The rise of new media and citizen journalism has emboldened some to talk about the demise of the traditional press as we know it.
A New York Times article however should give us pause and provoke deeper thought about the direction media is taking this very moment. It reports that a number of newspapers are folding up their print editions (like the Christian Science Monitor) while others are firing manpower.
The surprise for those who discredit mainstream media in their entirety is delivered no less by a guru of the digital age who worries that we would lose more if and when the press as we know it goes kaput.
I always agree that the global and local media today are infected with so many maladies, not just by corruption but of crass commercialism by their elite owners. Some are guilty of unethical conduct, while others deny the media’s progressive role in a democracy. Given these, should we throw out the entire media, along with the good journalists and the nucleus of a progressive media of the future? No.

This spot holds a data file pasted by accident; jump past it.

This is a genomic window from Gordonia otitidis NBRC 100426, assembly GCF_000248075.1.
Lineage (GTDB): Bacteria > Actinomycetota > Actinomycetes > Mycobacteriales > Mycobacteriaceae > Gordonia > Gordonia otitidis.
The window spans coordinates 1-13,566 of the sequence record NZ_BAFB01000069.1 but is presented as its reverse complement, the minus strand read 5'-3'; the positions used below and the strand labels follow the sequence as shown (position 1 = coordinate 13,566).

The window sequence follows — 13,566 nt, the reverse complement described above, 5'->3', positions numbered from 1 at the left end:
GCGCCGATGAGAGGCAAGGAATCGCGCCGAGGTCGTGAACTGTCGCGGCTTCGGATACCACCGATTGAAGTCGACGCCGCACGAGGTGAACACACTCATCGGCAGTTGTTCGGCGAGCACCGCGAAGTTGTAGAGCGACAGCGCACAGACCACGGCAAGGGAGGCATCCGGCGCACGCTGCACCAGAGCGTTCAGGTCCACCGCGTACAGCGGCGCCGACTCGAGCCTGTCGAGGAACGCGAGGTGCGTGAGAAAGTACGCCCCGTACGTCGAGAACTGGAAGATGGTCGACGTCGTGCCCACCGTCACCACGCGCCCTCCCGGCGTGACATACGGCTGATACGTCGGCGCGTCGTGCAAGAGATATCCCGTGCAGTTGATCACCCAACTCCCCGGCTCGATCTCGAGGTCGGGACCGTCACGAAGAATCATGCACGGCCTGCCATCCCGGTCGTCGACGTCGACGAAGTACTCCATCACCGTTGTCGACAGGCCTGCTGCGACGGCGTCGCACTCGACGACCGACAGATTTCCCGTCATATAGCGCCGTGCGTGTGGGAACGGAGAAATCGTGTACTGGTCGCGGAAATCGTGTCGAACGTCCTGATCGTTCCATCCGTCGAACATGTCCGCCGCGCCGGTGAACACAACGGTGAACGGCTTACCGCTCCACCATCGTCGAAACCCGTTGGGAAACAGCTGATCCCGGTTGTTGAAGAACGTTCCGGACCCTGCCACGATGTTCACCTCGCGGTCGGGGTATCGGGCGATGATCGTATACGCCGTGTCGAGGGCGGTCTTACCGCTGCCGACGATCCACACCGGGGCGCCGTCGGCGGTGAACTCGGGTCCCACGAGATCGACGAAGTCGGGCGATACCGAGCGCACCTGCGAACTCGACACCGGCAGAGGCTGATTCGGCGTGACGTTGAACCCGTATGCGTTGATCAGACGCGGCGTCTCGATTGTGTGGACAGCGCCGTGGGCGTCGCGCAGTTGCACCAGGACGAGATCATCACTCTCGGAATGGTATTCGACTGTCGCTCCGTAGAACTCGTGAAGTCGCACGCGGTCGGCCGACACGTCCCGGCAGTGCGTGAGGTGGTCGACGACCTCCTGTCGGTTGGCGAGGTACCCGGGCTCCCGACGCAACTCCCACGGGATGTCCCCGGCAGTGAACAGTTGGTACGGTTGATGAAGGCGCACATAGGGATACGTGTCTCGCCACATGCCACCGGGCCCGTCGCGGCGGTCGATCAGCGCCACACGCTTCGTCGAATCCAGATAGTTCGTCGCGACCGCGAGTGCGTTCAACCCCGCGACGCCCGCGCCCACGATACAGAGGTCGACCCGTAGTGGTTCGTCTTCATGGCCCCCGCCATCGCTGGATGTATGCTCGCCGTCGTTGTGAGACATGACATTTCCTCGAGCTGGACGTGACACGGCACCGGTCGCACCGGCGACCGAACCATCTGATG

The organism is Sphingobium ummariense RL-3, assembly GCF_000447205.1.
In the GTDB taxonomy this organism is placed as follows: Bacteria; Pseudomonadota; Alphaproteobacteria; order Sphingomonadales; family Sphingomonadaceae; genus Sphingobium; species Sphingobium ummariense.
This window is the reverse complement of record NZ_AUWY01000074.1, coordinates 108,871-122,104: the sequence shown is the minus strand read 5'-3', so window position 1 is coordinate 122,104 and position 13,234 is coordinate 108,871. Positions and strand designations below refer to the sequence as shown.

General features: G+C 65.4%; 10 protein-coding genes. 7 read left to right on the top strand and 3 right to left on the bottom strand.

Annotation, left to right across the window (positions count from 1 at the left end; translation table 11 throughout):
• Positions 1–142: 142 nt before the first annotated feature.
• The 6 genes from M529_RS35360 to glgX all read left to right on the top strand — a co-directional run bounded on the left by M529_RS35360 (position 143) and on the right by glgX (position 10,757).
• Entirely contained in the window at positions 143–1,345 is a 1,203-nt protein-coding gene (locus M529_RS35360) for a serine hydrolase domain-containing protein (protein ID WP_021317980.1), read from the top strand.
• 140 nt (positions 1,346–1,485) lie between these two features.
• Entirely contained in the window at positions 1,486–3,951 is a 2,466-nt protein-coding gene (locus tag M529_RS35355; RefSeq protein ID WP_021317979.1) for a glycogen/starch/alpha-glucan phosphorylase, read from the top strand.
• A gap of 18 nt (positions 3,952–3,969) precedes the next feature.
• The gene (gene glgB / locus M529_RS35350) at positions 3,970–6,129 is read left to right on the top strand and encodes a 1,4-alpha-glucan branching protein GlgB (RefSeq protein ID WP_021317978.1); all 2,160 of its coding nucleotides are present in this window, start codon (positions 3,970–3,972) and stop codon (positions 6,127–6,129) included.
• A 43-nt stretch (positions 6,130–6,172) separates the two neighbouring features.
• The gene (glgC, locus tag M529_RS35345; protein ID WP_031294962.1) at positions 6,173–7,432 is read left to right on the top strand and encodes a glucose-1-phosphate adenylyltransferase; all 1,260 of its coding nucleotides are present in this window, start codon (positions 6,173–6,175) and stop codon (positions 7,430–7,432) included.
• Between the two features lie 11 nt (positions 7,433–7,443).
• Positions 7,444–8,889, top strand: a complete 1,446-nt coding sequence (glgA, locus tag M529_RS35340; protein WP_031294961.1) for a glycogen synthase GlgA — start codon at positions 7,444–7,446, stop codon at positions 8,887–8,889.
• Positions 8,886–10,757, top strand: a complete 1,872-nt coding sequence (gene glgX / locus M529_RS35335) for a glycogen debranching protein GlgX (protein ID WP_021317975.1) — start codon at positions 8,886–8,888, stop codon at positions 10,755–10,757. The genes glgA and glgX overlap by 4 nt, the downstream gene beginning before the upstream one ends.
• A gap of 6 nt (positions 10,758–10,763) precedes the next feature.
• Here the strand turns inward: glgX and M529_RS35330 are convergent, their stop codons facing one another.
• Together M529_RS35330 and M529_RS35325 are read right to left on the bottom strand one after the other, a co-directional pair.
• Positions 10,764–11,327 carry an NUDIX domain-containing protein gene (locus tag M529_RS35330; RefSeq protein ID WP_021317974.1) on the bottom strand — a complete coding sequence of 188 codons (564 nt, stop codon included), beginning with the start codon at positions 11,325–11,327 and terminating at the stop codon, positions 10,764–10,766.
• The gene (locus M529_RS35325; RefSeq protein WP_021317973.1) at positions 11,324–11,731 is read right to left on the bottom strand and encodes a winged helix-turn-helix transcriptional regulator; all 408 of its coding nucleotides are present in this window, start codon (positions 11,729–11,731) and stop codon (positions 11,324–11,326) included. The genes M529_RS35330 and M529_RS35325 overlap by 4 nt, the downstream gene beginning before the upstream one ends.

In the meantime, it is good that new media has risen to the challenges of the new world disorder, helping the people be more informed in break-neck speed and asking the people themselves to be the media. But new media is also being slowly subverted by the same practices that afflict their older counterparts. Some hide beneath modern platforms but spread the most backward and archaic ideas. But new media is generally unpolished and in many respects are devoid of rules that ensure fairness and accuracy. A number have even gone to the extent of claiming that no rules apply to new media — which is sad and pathetic.
For me, new media is old media’s vehicle to reaching a better tomorrow. Both must interact and cooperate, and eventually merge, combining the best of both old and new. And to make sure media in general remain relevant, old and new journalists must respond to the clarion call to serve the people, to comfort the afflicted/afflict the comfortable, and to make media an instrument for positive change.
And so let the non-debate between traditional and new media finally end and let us challenge both to answer the question: For whom do we write for? To whom do we make our reports?